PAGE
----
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Mice & Keyboards Peripheral Review

Corsair K65 RGB Rapidfire Keyboard Review

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I have always used Membrane keyboards, why? No sound when clicking keys, or little to no sound, so why I have chosen to move to this new Keyboard the K65 RGB from Corsair? At EGX 2016 they were showcasing this little baby with the game ‘Unreal Tournament Alpha release’ and the keyboard was the only thing that stood out, along with their new MM800 RGB Polaris Mouse mat and I think it was the M65 Pro RGB mouse, all showing off a great light show. Both I and my partner fell in love with the keyboard straight way.


Now before we go into the sales patter, some basic facts about the keyboard, first, there is a total of three versions The Rapidfire, LUX and STD

For this review, we are checking out the Rapidfire, and here are the boring tech specs.


Now let’s see how they sell the product off the shelve, in the box, front of the box showcases the keyboard and the all NEW ultrafast switch designed for gaming  with an actuation of 1.2mm which is 0.8 mm faster, as the average switch as an average actuation of 2mm. Other sales patter is the Multicolour per-key backlighting, Cherry MX Mechanical Switch, which this keyboard only uses MX RED and each other revision also uses only MX RED, may put off some gamers, for me, though, it’s not going to affect anything.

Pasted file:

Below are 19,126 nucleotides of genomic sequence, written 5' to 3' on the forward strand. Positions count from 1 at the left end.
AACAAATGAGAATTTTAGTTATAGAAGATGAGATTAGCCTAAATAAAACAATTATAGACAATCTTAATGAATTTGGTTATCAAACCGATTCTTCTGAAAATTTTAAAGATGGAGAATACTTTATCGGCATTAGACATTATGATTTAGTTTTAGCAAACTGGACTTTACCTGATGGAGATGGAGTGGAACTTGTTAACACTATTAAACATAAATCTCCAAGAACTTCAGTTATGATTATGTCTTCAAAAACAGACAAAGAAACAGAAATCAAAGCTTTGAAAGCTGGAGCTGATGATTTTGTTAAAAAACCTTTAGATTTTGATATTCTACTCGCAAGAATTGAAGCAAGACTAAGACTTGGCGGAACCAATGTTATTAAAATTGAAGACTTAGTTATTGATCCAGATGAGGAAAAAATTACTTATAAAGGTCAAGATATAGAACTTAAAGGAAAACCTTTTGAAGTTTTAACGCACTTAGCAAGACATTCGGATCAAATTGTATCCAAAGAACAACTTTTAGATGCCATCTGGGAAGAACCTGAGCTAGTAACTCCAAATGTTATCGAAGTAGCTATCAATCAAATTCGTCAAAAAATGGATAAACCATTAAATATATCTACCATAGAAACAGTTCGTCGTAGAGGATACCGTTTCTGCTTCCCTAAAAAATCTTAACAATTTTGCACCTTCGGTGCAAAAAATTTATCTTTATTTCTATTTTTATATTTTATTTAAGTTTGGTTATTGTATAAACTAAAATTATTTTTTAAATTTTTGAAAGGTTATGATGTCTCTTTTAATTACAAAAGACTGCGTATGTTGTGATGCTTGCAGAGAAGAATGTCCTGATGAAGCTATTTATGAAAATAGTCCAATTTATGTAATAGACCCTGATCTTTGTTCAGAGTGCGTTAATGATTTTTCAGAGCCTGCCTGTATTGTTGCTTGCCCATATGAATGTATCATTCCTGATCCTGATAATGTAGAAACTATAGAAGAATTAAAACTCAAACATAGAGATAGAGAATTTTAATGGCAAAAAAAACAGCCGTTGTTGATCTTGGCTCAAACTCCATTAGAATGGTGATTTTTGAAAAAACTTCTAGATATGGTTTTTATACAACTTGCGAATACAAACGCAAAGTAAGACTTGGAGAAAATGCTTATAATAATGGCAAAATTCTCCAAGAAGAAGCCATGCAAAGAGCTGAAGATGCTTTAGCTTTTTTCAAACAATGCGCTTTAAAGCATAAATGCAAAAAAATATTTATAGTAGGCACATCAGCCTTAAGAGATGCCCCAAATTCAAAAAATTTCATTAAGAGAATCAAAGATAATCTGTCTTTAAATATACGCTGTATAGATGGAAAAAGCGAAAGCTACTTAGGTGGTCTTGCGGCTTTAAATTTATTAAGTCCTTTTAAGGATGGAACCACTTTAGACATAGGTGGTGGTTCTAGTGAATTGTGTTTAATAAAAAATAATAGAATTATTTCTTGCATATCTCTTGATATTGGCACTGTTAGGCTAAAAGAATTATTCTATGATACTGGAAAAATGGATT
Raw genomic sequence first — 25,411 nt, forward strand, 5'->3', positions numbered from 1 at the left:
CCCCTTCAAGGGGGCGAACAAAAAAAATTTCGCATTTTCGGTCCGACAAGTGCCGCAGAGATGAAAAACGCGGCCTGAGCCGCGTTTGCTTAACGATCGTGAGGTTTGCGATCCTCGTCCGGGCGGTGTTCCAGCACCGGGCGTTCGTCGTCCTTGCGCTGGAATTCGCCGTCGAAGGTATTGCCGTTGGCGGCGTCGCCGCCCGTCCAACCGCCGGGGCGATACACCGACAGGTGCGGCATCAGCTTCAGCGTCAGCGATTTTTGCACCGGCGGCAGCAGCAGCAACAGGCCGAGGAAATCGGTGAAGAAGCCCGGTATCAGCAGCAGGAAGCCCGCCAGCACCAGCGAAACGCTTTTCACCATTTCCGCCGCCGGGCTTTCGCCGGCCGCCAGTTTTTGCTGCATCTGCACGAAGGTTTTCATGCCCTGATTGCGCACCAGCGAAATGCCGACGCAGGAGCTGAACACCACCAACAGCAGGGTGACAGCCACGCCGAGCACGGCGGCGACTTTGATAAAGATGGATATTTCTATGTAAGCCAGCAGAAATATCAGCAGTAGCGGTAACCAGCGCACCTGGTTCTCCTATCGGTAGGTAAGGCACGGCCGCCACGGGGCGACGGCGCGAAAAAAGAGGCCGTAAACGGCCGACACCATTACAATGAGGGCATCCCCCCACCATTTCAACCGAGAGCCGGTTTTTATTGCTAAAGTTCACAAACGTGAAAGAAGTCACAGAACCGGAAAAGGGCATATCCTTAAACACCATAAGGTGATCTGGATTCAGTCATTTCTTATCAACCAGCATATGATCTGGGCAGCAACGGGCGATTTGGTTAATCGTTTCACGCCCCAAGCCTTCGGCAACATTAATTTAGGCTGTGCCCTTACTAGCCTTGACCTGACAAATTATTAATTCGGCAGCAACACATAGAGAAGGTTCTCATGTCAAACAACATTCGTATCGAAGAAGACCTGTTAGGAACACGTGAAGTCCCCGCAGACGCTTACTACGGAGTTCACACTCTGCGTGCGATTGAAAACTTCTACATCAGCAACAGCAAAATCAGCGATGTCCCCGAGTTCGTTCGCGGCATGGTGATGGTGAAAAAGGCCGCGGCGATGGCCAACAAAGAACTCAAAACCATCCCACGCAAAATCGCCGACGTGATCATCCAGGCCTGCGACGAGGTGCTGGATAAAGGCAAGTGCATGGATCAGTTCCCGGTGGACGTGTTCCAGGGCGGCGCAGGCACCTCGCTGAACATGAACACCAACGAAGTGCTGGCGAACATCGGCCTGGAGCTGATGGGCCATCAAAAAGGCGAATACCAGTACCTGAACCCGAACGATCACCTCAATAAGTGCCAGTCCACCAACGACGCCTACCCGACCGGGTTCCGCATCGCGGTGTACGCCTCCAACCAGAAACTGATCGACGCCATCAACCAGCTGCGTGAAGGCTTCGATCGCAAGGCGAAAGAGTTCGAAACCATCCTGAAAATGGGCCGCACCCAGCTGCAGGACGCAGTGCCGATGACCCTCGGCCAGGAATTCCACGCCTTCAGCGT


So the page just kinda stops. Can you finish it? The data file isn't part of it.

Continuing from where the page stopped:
Turning to the back you get to see and read more technical information, which includes the likes of lighting modes suitable for different genre of games, for example, FPS and MOBA, now let’s go through all the rest and bullet points

  • Fully programmable – assign macros to any key,
  • Study, Ridged Brushed aluminium platform,
  • 100% Anti-Ghosting with Full Key Rollover on USB,
  • Detachable soft touch wrist rest,
  • 10 keyless design for additional space and mouse movement,
  • USB pass-through and bios mode + polling rate selector,

Multi-gaming devices full spectrum colour, one amazing show

  • Spectro syncing: shift colours with the rhythm of your play,
  • Triple rainbow: Three devices, three rainbows, shifting in perfect sync,
  • Ride the wave: Release vector lighting for brilliant light shows,
  • Reactive Ripple: Blast stunning colour ripples over your entire gaming setup,

One more bit of information this is as follows,

‘Not only German-built CHERRY MX switches rated for an industry-leading – 50 million operations… they guarantee a lifetime of consistent, comfortable response as well’.

That’s the sales banter over and done with, what you think, impressed? I am, but for the newcomers, let’s look at some of the technical information provided and give you more of an idea of what they mean.


Full key rollover and 100% anti-ghosting technology means that no matter how fast you’re in game actions, the RAPIDFIRE can keep up, registering every keypress correctly, every time.